The United States of America is currently going through strange times following the election of Joe Biden after he defeated Donald Trump in last year’s election. It has become a talking point in the media for people to say that the USA is now in a contentious place, with both sides increasingly polarized to one extreme compared to the other.
Another popular point uttered by people is that it wouldn’t be a bad time to move out of the nation. Hot New Hip Hop reported today that Stevie Wonder, the legendary musician, is just one of these people, despite his celebrity status.
According to the outlet, Stevie Wonder has decided that he wants to live the rest of his life in the African country of Ghana. During a conversation with Oprah Winfrey, last year on The Oprah Conversation, the Grammy Award winner shared that he wanted to go to Ghana.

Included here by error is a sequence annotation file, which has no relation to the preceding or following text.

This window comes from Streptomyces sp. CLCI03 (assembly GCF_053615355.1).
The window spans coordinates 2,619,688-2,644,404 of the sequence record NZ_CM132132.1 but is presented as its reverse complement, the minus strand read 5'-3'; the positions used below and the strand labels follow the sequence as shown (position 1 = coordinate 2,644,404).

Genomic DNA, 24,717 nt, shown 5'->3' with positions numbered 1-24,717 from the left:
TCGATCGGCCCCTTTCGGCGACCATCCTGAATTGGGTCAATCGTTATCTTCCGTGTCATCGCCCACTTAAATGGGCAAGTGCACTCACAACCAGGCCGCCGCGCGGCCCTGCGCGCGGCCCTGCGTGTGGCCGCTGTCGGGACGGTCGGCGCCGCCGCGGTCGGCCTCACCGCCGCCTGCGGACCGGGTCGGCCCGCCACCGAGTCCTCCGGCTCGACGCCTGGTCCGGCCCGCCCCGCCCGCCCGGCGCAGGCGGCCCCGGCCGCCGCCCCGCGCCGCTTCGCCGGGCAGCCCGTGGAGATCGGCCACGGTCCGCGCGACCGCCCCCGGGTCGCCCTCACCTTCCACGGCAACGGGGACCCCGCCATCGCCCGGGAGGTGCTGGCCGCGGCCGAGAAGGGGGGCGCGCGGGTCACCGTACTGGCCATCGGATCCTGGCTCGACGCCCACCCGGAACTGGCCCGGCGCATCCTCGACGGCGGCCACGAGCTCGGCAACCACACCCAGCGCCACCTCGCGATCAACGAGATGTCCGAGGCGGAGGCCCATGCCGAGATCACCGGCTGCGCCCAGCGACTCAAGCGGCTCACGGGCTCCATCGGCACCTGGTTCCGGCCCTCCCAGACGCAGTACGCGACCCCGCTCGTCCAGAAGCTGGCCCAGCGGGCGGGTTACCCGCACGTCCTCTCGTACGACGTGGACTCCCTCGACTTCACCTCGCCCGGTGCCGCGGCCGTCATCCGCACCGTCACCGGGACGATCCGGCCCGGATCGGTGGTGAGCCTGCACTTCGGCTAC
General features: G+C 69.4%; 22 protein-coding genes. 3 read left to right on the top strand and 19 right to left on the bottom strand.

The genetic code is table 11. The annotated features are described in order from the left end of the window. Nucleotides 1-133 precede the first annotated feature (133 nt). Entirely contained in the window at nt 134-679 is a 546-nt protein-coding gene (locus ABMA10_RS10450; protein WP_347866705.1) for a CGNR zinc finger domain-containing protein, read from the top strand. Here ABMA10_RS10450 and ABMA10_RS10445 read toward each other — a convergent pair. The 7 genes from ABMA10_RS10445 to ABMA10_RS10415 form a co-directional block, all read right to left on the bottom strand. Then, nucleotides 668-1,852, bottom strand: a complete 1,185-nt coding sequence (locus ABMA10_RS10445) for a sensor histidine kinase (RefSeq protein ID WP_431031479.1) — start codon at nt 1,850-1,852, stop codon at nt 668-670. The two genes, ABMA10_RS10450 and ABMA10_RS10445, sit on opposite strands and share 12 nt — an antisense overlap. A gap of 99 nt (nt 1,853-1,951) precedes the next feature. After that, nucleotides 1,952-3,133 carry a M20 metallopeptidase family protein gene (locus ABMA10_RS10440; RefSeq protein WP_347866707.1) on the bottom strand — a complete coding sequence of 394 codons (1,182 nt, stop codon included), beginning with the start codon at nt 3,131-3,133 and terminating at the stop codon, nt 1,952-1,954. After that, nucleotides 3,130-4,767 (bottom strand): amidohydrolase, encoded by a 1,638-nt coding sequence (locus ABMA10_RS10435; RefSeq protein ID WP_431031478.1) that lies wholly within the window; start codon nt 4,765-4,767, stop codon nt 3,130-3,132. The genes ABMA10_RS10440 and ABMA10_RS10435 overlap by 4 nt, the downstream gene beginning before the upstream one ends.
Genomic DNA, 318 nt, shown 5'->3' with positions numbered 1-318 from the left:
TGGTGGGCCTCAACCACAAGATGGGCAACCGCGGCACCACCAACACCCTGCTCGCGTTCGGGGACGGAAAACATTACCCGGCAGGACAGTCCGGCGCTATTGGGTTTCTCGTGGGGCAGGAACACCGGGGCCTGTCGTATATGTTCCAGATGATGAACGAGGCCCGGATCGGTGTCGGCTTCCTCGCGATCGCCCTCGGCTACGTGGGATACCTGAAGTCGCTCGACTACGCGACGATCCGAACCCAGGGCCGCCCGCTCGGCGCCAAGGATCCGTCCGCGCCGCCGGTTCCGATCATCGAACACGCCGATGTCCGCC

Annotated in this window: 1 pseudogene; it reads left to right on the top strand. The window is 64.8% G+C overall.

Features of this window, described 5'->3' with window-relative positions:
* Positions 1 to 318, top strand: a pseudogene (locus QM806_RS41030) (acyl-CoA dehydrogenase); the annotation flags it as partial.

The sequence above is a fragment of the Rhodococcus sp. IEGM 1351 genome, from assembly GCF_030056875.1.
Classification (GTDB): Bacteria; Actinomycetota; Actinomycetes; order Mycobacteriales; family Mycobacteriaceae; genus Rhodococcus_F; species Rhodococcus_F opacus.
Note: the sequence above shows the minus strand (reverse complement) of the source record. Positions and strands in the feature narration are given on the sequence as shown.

Why I Will Be Relocating To Ghana Permanently – Stevie Wonder pic.twitter.com/XLu7u3dvrc
— Punch Newspapers (@MobilePunch) February 19, 2021
The outlet described the interaction between Stevie and the television show host, particularly the part where he claimed that he wanted to see America smile again before he finally packed his bags and moved to the African continent.
According to Wonder, he doesn’t want his children to have to ask for respect and admiration from others like they have to do in the United States of America.
Reportedly, this isn’t the first time Mr. Wonder has talked about Ghana being the promised land that he and other black people could escape to if the USA ever went down in flames.
During a speech in 1994, Wonder shared that he intended on moving to Ghana because there was a “sense of community” there that didn’t exist in the USA. The performer went on to say that he had visited the West African nation a number of times.
According to Hot New Hip Hop, Ghana is famous for being the so-called “spiritual home” for many black Americans who want to go back to the “motherland.” Back in 2016, there was a lot of talk of Americans doing the same thing if Trump won the election.